Yesterday I attended a lecture by Fran Allen, as part of the "David R. Cheriton School of Computer Science, University of Waterloo, Distinguished Lecture Series".  Allen worked a IBM Research from 1957 to 2002, she was awarded the ACM's Turing Award in 2006.  Here is her biography from Wikipedia (let's hope it is accurate). 

Aside from some technical issues (why can't a room full of computer science professors and students successfully attach a laptop to a projector?) the talk was quite interesting.  There were two main sections, the first discussed Allen's career at IBM and the second was about the future of computer science.  Allen's work at IBM focused mostly on compilers and high performance computing.  She made a few interesting comments about the importance of high performance computing.  For example, one of the systems she worked on was designed and used to model the detonations of nuclear weapons.  The development of this system ended the need for the United Stated to perform actual test detonations.

However more interesting from my point of view was her discussion of the future of computing.  Allen re-iterated the need for going parallel, which should be no surprise to the readers of this blog, but also made her own suggestions for how to do it.  Her suggestion, as I understood it, was to create new domain specific high level languages with very smart compilers capable of automatically parallelizing the code.  By using a high level language you can describe the problem in a more abstract way.  An abstract description allows the compiler more flexibility to automatically parallelize the resulting code.  Languages like C, and even Java, describe what the processors should be doing in a very concrete way.  This limits the ability of a compiler to manipulate the code into something that can be parallelized.  She also had one surprising suggestion, she feels that hardware designers should stop using caches.  Unfortunately there was not enough time to get into the details of how this would work.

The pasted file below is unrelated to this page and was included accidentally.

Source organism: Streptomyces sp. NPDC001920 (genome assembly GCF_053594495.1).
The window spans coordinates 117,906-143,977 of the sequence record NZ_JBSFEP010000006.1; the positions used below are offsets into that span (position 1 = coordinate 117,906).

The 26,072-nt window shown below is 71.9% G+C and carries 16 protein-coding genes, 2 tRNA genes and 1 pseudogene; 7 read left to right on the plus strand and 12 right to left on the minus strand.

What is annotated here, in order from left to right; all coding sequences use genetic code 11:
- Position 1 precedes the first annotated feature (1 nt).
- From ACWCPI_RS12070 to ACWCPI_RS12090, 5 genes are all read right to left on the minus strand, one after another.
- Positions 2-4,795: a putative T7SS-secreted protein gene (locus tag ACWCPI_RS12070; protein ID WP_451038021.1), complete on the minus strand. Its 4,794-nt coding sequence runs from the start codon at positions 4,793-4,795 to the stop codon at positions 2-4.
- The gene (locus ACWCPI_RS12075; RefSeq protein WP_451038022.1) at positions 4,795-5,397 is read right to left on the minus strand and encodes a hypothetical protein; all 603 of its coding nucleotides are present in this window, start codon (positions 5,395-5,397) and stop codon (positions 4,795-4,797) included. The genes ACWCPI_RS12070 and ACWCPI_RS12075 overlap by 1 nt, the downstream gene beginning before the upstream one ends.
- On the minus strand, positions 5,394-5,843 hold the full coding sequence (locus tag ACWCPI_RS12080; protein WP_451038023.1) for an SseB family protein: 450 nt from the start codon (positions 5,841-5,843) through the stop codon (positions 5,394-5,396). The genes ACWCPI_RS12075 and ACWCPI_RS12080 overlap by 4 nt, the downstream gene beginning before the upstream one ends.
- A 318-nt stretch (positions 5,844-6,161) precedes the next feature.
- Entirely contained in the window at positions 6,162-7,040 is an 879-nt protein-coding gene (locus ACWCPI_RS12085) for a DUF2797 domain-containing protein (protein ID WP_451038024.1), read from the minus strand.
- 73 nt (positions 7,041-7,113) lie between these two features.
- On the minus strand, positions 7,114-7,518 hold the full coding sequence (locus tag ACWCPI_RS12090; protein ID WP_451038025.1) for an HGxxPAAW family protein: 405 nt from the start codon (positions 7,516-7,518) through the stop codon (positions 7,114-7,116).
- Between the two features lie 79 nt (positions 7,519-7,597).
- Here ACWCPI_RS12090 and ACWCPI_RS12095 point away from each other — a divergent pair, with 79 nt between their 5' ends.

Although it was not explicitly stated it seemed Allen's ideas are really for high performance computing and specialized systems more that general computation.  It seems unlikely that domain specific languages with smart auto-parallelizing compilers could be created for all the different types of applications that are run on a typical desktop machine.

So how does Maple fit into this world view?  Maple is a reasonably high level language, which is good, but we really don't have code analysis tools in the kernel to automatically optimize user code.  Automatic parallelization also requires that the kernel be able to automatically determine the thread safety of user defined routines, so that is something else we'd need to add.  If we had automatic parallelization how would that work with the explicit parallel programming tools like the Task Programming Model?  If we implement some automatic parallelization features in the next few years, I think they would help with fine grained parallelism, but I don't think it will be able to exploit coarse grained parallelization very well.  Thus Task programming would still be useful for exploiting high level parallelization.

If Allen's ideas really take off (and there is some very active, very interesting research exploring these ideas) we may even want to add a higher level mathematical description language on top of the current Maple language.  This high level description language would allow the kernel more freedom to generate parallel solutions to given problems.

I wanted to mention that we at Maplesoft are hard at work developing next version of Maple.  We will soon start beta testing and so anyone interested in testing the parallel programming tools (and Maple in general) should consider applying to be a beta tester.  In the past the parallel tools have had a pretty limited attention from our beta testers, which can make it difficult for us to really flush out all the bugs.  If you are interested in helping please go to the Maplesoft beta site for more information:

here is the beta program FAQ

Also, I will be taking some vacation time throughout December so I won't be blogging quite as often as I generally do.

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